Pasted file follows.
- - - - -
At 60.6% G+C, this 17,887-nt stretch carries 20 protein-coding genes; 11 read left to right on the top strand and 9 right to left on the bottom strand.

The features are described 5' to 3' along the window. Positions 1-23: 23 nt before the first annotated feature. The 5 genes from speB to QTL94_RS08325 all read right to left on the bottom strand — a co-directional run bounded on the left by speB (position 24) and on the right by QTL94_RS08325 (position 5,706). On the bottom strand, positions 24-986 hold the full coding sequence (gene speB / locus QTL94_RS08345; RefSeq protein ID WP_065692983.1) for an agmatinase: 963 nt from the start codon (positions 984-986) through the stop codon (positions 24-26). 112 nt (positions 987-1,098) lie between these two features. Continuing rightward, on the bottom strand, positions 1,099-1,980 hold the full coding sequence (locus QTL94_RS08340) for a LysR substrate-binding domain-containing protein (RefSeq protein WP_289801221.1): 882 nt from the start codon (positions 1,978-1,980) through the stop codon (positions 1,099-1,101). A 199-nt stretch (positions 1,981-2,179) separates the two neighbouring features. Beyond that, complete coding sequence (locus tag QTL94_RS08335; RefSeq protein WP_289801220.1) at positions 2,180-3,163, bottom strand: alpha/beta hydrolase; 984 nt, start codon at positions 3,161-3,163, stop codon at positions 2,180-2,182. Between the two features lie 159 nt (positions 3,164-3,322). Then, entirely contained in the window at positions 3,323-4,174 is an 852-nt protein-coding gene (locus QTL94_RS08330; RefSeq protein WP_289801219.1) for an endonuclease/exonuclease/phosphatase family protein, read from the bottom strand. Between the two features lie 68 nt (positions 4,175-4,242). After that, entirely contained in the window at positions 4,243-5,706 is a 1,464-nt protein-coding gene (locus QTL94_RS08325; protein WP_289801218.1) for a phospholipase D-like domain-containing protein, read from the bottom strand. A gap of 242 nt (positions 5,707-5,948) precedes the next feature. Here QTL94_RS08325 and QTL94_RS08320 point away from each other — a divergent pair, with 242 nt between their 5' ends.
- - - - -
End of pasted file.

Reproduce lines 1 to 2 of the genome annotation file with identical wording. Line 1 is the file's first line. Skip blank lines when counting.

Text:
At 60.6% G+C, this 17,887-nt stretch carries 20 protein-coding genes; 11 read left to right on the top strand and 9 right to left on the bottom strand.

The features are described 5' to 3' along the window. Positions 1-23: 23 nt before the first annotated feature. The 5 genes from speB to QTL94_RS08325 all read right to left on the bottom strand — a co-directional run bounded on the left by speB (position 24) and on the right by QTL94_RS08325 (position 5,706). On the bottom strand, positions 24-986 hold the full coding sequence (gene speB / locus QTL94_RS08345; RefSeq protein ID WP_065692983.1) for an agmatinase: 963 nt from the start codon (positions 984-986) through the stop codon (positions 24-26). 112 nt (positions 987-1,098) lie between these two features. Continuing rightward, on the bottom strand, positions 1,099-1,980 hold the full coding sequence (locus QTL94_RS08340) for a LysR substrate-binding domain-containing protein (RefSeq protein WP_289801221.1): 882 nt from the start codon (positions 1,978-1,980) through the stop codon (positions 1,099-1,101). A 199-nt stretch (positions 1,981-2,179) separates the two neighbouring features. Beyond that, complete coding sequence (locus tag QTL94_RS08335; RefSeq protein WP_289801220.1) at positions 2,180-3,163, bottom strand: alpha/beta hydrolase; 984 nt, start codon at positions 3,161-3,163, stop codon at positions 2,180-2,182. Between the two features lie 159 nt (positions 3,164-3,322). Then, entirely contained in the window at positions 3,323-4,174 is an 852-nt protein-coding gene (locus QTL94_RS08330; RefSeq protein WP_289801219.1) for an endonuclease/exonuclease/phosphatase family protein, read from the bottom strand. Between the two features lie 68 nt (positions 4,175-4,242). After that, entirely contained in the window at positions 4,243-5,706 is a 1,464-nt protein-coding gene (locus QTL94_RS08325; protein WP_289801218.1) for a phospholipase D-like domain-containing protein, read from the bottom strand. A gap of 242 nt (positions 5,707-5,948) precedes the next feature. Here QTL94_RS08325 and QTL94_RS08320 point away from each other — a divergent pair, with 242 nt between their 5' ends.